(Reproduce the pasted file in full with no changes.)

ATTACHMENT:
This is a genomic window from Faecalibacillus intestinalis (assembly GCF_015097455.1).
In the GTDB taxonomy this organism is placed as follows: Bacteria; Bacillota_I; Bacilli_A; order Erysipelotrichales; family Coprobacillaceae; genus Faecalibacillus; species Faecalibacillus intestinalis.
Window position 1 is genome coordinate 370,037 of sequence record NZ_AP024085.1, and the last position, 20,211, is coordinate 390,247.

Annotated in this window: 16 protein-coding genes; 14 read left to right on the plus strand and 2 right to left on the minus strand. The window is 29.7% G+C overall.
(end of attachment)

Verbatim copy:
This is a genomic window from Faecalibacillus intestinalis (assembly GCF_015097455.1).
In the GTDB taxonomy this organism is placed as follows: Bacteria; Bacillota_I; Bacilli_A; order Erysipelotrichales; family Coprobacillaceae; genus Faecalibacillus; species Faecalibacillus intestinalis.
Window position 1 is genome coordinate 370,037 of sequence record NZ_AP024085.1, and the last position, 20,211, is coordinate 390,247.

Annotated in this window: 16 protein-coding genes; 14 read left to right on the plus strand and 2 right to left on the minus strand. The window is 29.7% G+C overall.